Folkmanis’ Worm in Apple Puppet

One of the more unusual items to cross my desk from Folkmanis is their Worm in Apple Puppet. It’s a nice, big apple — not shiny, since it’s made of plush, but it is very appealing — unless you count the small green worm peeping out of a hole in the side.

As noted, it’s covered with a soft plushy material, including the stem and a single leaf. Because of the seams running down the sides, it could almost be taken for a small pumpkin, but on inspection, it’s definitely an apple. It took me a couple of seconds to find the hole in the bottom, which is there so you can insert your finger to activate the worm, which is a perfectly charming little creature: green, and also plushy, it has a sort of surprised look on its face, although the big grin sort of gives the game away. The black topknot just adds to the charm.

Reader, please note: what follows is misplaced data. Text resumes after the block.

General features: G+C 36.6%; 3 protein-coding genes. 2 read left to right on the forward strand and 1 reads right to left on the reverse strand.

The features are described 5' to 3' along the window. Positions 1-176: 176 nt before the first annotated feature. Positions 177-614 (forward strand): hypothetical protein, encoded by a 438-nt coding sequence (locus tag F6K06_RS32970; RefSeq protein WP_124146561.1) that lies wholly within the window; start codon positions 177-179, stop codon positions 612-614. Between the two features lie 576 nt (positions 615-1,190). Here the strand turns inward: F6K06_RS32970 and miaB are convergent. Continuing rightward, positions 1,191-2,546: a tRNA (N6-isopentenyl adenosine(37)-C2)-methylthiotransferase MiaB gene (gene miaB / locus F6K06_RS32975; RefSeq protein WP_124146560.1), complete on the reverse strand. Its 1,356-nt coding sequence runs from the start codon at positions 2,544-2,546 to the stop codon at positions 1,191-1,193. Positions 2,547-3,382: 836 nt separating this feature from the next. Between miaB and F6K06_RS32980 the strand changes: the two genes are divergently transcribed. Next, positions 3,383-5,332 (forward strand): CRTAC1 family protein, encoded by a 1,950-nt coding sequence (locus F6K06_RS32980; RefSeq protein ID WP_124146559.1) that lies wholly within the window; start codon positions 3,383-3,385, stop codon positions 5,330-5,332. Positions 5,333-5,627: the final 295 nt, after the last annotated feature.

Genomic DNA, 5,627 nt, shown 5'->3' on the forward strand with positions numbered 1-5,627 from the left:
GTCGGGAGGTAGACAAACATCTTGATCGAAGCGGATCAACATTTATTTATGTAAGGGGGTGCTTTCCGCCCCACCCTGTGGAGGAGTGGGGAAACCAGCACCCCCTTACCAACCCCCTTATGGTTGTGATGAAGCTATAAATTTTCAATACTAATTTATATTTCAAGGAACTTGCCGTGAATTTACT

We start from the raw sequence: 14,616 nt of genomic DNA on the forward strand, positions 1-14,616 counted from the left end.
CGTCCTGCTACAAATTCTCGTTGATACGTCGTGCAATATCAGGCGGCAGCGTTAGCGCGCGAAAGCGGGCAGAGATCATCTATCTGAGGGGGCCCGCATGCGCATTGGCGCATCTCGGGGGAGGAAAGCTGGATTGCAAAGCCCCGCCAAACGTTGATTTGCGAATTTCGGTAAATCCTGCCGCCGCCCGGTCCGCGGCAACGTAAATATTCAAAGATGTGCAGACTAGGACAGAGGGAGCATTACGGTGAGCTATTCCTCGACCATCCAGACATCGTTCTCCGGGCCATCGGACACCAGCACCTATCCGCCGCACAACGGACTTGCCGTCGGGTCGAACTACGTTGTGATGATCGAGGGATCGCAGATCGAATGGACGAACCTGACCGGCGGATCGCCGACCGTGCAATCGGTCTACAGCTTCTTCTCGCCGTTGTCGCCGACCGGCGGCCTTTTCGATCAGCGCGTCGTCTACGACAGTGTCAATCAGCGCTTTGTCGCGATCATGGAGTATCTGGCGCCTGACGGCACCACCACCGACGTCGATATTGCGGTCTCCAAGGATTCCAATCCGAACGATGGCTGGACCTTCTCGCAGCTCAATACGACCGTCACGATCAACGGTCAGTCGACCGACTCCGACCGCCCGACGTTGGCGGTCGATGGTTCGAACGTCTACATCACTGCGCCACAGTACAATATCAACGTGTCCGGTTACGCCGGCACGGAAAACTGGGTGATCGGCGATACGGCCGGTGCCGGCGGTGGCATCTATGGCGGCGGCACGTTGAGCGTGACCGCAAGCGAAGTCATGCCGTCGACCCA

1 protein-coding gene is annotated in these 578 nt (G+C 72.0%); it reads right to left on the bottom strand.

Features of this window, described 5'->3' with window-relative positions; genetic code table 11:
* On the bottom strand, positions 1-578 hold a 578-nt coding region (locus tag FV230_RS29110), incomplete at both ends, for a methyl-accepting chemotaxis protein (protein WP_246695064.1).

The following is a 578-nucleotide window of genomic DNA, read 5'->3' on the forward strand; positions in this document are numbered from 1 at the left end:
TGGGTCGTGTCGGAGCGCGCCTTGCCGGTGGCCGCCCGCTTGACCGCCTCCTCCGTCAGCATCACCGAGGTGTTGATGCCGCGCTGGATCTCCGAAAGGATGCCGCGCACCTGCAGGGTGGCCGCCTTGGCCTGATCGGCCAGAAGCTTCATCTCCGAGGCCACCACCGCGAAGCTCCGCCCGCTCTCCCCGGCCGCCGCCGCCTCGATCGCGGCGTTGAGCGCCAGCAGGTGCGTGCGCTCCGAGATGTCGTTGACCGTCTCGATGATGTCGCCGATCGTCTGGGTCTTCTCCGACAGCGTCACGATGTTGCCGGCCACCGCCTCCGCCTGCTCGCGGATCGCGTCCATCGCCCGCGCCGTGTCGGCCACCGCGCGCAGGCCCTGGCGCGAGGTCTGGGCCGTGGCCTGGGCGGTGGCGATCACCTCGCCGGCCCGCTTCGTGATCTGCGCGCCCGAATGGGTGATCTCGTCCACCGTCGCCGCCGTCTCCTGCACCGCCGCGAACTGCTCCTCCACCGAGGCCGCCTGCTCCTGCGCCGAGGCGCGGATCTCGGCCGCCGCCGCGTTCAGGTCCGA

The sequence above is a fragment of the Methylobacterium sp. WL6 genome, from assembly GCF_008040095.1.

As usual, there is a nice little story on the attached tag, about Henry and his third-grade teacher, Ms. Pomeroy, whom Henry is convinced in the coolest teacher ever — she teaches multiplication with, as the narrator puts in, “an ever-expanding colony of mice”. Henry’s atttitude is only reinforced by her reaction to the worm, which is not what you might expect.

This is one of Folkmanis’ line of finger puppets, as you might have guessed. Although it’s a bit of an effort to get my finger into it, smaller fingers would probably be a better fit — say, if your fingers are about third-grade size?

I don’t know if this is an apple you’d want to bring for your teacher — unless your teacher is as cool as Ms. Pomeroy.

(Folkmanis Puppets, 2018)

About Robert Tilendis

Robert M. Tilendis lives a deceptively quiet life. He has made money as a dishwasher, errand boy, legal librarian, arts administrator, shipping expert, free-lance writer and editor, and probably a few other things he’s tried very hard to forget about. He has also been a student of history, art, theater, psychology, ceramics, and dance. Through it all, he has been an artist and poet, just to provide a little stability in his life. Along about January of every year, he wonders why he still lives someplace as mundane as Chicago; it must be that he likes it there.

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